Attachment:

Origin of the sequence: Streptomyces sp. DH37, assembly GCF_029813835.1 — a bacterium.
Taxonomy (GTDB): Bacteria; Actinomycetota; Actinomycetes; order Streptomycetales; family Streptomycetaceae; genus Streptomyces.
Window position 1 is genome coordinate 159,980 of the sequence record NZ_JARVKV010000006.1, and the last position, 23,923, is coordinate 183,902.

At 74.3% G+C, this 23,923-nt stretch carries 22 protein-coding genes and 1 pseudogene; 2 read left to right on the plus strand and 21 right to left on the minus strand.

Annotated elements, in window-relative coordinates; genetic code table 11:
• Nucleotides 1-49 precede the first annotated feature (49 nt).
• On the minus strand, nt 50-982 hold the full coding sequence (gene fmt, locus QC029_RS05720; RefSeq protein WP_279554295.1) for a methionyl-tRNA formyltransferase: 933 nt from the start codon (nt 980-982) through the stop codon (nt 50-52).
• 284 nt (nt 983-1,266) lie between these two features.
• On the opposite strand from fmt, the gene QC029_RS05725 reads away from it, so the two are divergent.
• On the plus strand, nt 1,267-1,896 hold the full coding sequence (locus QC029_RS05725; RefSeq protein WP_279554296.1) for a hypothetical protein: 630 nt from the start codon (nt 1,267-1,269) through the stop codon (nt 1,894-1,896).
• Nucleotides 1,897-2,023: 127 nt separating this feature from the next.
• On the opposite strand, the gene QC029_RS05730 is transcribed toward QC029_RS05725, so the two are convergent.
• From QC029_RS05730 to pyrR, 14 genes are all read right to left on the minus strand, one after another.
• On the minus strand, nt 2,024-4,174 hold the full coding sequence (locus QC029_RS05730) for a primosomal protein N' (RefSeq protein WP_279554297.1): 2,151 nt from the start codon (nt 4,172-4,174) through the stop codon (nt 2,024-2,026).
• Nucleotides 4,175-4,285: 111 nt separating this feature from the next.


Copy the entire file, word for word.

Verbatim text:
Origin of the sequence: Streptomyces sp. DH37, assembly GCF_029813835.1 — a bacterium.
Taxonomy (GTDB): Bacteria; Actinomycetota; Actinomycetes; order Streptomycetales; family Streptomycetaceae; genus Streptomyces.
Window position 1 is genome coordinate 159,980 of the sequence record NZ_JARVKV010000006.1, and the last position, 23,923, is coordinate 183,902.

At 74.3% G+C, this 23,923-nt stretch carries 22 protein-coding genes and 1 pseudogene; 2 read left to right on the plus strand and 21 right to left on the minus strand.

Annotated elements, in window-relative coordinates; genetic code table 11:
• Nucleotides 1-49 precede the first annotated feature (49 nt).
• On the minus strand, nt 50-982 hold the full coding sequence (gene fmt, locus QC029_RS05720; RefSeq protein WP_279554295.1) for a methionyl-tRNA formyltransferase: 933 nt from the start codon (nt 980-982) through the stop codon (nt 50-52).
• 284 nt (nt 983-1,266) lie between these two features.
• On the opposite strand from fmt, the gene QC029_RS05725 reads away from it, so the two are divergent.
• On the plus strand, nt 1,267-1,896 hold the full coding sequence (locus QC029_RS05725; RefSeq protein WP_279554296.1) for a hypothetical protein: 630 nt from the start codon (nt 1,267-1,269) through the stop codon (nt 1,894-1,896).
• Nucleotides 1,897-2,023: 127 nt separating this feature from the next.
• On the opposite strand, the gene QC029_RS05730 is transcribed toward QC029_RS05725, so the two are convergent.
• From QC029_RS05730 to pyrR, 14 genes are all read right to left on the minus strand, one after another.
• On the minus strand, nt 2,024-4,174 hold the full coding sequence (locus QC029_RS05730) for a primosomal protein N' (RefSeq protein WP_279554297.1): 2,151 nt from the start codon (nt 4,172-4,174) through the stop codon (nt 2,024-2,026).
• Nucleotides 4,175-4,285: 111 nt separating this feature from the next.